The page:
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Monday, November 13, 2006

Mr. King's Memorial


Guest Post by Jack

I do not pretend to know and cannot imagine what it must feel like for an African American to see George W. Bush participate in the groundbreaking of the Martin Luther King Memorial on the Mall in Washington, D.C..

As an alcoholic, sober for the past seven years, I do however know what it feels like to see Mr. Bush's own recovery from alcoholism. Not good.

Another Governor of Texas, Ann Richards, spent the last twenty-six years of her life sober and in recovery. As she entered treatment in 1980, Richards worried that she would no longer be funny. Yet her worry was unfounded and she remained funny, sobriety and all, for the rest of her life. Recovery she said turned out to be a wonderful thing for her. I remember seeing interviews of her in which she exuded an easy and natural effervescence and bubbly wit, and it did indeed seem as though recovery was a wonderful thing for Ann Richards.

Does anyone, I wonder, ever look at George Bush and conclude that for him recovery is a wonderful thing? I do not believe the tabloids when they say Mr. Bush is drinking. I believe he is sober from alcohol. But I do not see a recovered person.

Recently, Mr. Bush felt compelled to announce that he "at least knew who he was." Whether that is true or not I do not see a person at ease with himself. And if it is true that he knows himself, why did he have to declare it? I do not see a man who appears to know himself as much as he appears to doubt himself. How many sixty year old men with such awsome power need, after all, to announce themselves the Decider?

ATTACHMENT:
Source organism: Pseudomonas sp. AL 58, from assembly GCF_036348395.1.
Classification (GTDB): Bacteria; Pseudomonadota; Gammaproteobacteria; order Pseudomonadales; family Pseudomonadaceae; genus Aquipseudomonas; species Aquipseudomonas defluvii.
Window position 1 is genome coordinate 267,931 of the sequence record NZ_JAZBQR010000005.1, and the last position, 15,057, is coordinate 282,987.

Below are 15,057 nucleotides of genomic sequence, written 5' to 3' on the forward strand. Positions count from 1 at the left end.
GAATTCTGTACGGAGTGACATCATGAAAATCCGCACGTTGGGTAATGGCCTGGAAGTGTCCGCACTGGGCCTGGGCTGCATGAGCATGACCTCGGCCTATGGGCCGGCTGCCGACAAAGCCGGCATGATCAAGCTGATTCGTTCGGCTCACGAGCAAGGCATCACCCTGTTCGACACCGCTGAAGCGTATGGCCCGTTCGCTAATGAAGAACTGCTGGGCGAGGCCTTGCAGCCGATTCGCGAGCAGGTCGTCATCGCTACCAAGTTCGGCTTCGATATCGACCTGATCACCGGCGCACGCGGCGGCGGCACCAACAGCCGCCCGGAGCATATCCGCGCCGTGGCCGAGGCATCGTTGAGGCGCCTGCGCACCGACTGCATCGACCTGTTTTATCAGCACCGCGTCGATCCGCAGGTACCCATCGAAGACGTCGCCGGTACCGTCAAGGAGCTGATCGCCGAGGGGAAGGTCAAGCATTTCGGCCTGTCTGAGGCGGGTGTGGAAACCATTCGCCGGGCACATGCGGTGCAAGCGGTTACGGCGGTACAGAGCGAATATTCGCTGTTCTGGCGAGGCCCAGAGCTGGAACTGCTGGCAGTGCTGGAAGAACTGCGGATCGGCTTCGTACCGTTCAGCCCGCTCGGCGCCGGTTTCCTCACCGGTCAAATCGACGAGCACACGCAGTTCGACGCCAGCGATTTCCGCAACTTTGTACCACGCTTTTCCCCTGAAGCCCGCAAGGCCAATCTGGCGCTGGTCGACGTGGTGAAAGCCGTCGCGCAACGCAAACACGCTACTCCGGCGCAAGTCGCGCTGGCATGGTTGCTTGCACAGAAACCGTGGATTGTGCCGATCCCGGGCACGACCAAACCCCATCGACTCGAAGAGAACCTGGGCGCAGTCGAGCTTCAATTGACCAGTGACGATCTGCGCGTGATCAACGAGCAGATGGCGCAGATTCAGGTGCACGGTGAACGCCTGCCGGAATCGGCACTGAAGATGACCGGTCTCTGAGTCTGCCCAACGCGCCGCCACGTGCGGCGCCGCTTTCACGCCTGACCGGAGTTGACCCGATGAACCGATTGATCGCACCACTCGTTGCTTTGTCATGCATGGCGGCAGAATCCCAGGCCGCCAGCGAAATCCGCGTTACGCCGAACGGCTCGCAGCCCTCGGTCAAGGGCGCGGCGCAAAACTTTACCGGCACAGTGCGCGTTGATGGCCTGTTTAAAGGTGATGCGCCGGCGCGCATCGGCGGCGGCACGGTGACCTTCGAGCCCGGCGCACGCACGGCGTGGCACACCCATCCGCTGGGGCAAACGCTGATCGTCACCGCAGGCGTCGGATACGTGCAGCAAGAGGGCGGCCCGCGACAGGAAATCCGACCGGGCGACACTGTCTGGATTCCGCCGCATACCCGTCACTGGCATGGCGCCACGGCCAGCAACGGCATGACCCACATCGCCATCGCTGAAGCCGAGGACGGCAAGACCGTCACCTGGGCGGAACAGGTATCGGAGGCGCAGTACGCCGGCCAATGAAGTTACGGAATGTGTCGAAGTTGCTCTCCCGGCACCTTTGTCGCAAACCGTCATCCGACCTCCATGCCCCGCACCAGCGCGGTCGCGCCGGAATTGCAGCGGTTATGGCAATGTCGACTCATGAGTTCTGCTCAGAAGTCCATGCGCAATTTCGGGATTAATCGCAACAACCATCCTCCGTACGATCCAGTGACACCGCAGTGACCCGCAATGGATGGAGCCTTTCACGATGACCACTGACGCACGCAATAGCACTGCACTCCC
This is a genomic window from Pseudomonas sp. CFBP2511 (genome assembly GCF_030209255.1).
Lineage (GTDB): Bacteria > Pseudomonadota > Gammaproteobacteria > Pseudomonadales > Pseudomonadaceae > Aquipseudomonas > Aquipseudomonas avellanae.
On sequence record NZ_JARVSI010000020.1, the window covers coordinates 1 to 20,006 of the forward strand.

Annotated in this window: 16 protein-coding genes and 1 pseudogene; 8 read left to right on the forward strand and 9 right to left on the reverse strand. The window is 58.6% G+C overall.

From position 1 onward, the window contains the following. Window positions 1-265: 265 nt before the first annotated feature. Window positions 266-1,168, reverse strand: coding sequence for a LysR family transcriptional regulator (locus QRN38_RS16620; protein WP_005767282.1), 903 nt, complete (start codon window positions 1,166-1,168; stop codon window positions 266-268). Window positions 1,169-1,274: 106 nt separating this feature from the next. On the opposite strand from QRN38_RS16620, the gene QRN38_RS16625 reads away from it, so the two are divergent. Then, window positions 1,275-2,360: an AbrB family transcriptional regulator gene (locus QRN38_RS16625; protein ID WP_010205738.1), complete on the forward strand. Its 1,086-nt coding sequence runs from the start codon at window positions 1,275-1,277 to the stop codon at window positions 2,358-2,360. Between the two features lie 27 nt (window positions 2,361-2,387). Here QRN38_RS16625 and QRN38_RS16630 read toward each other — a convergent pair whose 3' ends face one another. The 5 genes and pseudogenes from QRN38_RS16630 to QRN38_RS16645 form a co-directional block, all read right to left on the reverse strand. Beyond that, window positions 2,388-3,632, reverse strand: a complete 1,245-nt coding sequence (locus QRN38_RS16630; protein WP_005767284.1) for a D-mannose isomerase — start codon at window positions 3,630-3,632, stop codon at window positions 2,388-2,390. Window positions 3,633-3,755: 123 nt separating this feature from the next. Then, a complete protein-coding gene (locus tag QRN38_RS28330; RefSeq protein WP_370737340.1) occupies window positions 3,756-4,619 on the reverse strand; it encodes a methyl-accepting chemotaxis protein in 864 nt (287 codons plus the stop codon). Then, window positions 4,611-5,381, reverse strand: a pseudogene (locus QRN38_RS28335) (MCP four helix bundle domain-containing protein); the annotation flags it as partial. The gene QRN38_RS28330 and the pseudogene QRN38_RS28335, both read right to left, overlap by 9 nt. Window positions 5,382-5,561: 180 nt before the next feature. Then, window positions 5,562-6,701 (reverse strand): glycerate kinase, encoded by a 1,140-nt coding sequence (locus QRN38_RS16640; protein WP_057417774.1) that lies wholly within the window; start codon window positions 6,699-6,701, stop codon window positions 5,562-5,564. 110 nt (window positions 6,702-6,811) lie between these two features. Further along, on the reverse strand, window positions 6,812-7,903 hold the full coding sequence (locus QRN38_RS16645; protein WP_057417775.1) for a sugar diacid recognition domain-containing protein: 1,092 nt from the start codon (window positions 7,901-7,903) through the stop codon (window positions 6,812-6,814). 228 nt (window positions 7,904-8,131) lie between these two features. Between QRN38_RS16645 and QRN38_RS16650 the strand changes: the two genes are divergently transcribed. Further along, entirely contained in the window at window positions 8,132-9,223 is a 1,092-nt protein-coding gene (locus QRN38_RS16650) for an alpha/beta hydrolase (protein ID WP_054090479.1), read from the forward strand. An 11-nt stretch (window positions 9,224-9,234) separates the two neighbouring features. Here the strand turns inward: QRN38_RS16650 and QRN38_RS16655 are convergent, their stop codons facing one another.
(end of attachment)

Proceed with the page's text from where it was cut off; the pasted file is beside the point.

No, Mr. Bush seems more like someone who never learned the basic elements of sobriety, such as humility, modesty, and to resist grandiosity. Sobriety is about leading an examined life, which means in part, taking responsibility for mistakes and apologizing for them. Mr. Bush does not seem given much to examination of any kind, much less of his own self. He does not give apologies because he does not make mistakes.

Mr. Bush seems not to have recovered as much as he appears to have substituted addictions and intoxicants, whether they be religion or an inflated sense of self, conflated and confused with a larger destiny.

The intoxicants seem to be working. Recently Mr. Bush was told by Charles Kudlow that he needed some good news, to which Mr. Bush responded, that he needed good news too, because after all he reminded Kudlow, "You are talking to Noah and there's a flood." So much for humility, modesty, and a lack of grandiosity.

It might have helped jar some reality into the President if Kudlow had reminded him that Noah did not create the flood. Though I doubt it. The Decider as much as anything seems to be the Pretender.

It is unfortunate such a man was given the deference of his office to lead the groundbreaking today of Mr. King's Memorial. Martin Luther King was thirty nine years old when he died, but he seems to have understood things Mr. Bush at sixty does not, and perhaps never will.

Mr. King embodied so many things, not the least of which was humility. I remember when he was assassinated. The television stations ran highlights of his speeches, including the last one he gave on the eve of his death. In it he speculated that his own life would not be a long one. And yet he spoke of how his own fate no longer mattered. For Martin Luther King his cause was important, he was not.

Martin Luther King made grown men cry when he spoke. He was no pretender. He was the real deal. Too bad the Pretender had to be there today.